Bob Wallerius walks with a noticeable limp.
He's had 40 surgeries after a bad traffic accident.
On the day he spoke to Eyewitness News, a foreclosure sale was scheduled for his northwest Tallahassee home.
"Had to go to bed one more night not be able to sleep and wake up trying to have the sale stopped," Wallerius said.
It all started in 2007 when Wallerius convinced his business partner to buy the house so Bob could work at home while recovering from his accident.
But after closing, his partner never received the mortgage papers and didn't know who to pay.
Wallerius says after several attempts to figure it out, the home was slapped with a foreclosure notice.
He and his partner have been buried in paper work fighting it for seven years.
"Our business was ruined," Wallerius said. "It was all just a matter of a wrongful foreclosure," he said.
Court records show at least a half dozen companies have bought and sold the home's mortgage.
One of them is part of Lehman Brothers, a company called Aurora Loan Services.
Lehman filed the largest bankruptcy in U.S. history during the height of the financial crisis.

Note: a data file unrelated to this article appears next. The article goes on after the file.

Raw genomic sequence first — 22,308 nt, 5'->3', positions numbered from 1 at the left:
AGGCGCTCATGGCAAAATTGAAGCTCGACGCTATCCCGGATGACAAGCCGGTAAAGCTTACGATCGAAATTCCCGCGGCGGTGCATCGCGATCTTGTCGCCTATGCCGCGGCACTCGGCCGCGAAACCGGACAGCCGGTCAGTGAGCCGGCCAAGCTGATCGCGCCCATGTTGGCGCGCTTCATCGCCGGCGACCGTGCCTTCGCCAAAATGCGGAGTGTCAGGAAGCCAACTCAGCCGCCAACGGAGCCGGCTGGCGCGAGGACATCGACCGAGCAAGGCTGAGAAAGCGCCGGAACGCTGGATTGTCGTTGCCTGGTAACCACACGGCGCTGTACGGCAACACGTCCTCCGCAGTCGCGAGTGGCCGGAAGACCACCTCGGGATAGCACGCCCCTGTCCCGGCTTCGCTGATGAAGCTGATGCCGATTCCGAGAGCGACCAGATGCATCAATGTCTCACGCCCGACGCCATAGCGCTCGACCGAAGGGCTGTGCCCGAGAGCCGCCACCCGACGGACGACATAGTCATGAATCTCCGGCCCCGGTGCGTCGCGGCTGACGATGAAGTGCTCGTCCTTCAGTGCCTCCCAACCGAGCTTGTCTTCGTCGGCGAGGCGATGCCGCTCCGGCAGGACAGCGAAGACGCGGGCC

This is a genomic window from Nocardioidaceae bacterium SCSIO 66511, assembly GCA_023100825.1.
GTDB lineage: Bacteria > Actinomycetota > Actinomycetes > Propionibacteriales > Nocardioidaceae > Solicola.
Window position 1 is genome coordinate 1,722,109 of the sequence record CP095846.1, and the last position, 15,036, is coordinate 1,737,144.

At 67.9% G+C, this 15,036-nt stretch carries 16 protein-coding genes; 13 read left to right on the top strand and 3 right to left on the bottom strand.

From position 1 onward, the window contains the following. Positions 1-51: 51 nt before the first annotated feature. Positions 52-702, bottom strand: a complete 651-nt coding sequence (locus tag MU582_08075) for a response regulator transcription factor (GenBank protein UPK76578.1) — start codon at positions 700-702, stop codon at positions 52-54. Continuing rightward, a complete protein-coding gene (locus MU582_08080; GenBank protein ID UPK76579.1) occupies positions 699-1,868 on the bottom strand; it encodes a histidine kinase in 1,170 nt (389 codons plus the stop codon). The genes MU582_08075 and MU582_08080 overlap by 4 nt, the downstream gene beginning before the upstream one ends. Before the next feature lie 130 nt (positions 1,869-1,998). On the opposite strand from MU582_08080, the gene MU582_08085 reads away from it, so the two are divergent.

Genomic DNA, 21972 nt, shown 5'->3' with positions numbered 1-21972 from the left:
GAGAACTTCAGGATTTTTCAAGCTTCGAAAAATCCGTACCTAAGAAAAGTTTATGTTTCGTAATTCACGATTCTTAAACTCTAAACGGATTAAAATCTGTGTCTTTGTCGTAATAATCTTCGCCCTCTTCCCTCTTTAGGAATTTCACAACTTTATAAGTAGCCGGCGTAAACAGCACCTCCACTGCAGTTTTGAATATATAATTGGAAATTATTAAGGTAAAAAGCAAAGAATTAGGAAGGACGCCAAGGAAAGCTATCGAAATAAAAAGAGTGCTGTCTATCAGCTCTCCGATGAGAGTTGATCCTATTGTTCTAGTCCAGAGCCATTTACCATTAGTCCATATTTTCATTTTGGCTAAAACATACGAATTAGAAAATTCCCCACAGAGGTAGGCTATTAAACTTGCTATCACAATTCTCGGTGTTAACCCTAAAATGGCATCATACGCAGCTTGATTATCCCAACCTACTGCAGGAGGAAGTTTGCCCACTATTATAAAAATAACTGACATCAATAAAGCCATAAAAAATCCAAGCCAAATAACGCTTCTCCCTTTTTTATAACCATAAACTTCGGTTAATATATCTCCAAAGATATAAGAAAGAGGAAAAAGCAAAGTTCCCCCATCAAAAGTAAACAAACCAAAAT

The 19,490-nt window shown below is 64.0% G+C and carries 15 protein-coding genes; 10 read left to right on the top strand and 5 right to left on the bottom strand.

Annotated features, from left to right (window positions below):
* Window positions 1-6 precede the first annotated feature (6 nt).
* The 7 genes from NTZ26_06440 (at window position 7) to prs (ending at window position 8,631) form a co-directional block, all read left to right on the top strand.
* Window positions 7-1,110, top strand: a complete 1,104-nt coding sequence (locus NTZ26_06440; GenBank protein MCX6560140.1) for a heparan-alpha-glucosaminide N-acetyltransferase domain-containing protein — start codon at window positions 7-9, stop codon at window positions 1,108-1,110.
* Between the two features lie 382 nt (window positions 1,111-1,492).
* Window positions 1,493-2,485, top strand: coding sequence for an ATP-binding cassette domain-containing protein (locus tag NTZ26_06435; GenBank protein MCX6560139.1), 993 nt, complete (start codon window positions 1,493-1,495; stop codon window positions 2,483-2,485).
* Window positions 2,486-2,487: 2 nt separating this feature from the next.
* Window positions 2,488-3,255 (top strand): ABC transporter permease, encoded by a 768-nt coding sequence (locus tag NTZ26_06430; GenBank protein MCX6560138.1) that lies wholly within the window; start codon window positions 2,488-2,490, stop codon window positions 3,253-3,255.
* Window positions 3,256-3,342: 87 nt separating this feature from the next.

On Monday, the District Court of Appeal ruled Aurora didn't have standing to file foreclosure because it couldn't prove it owned the mortgage when the suit was filed.
"It's going to make foreclosure cases more time consuming and expensive for lenders to pursue," said Wendy Loquasto, the winning attorney in the appeal case.
The ruling was just in time to stop the foreclosure sale of Bob's home.
"It's nothing more than a large chess game," said Wallerius. "We've got their queen, now we need to put them in checkmate," he said.
Wallerius has worked as a lobbyist part time.
He says he's working to get state lawmakers to change Florida's foreclosure form to prevent similar incidents from happening to other people.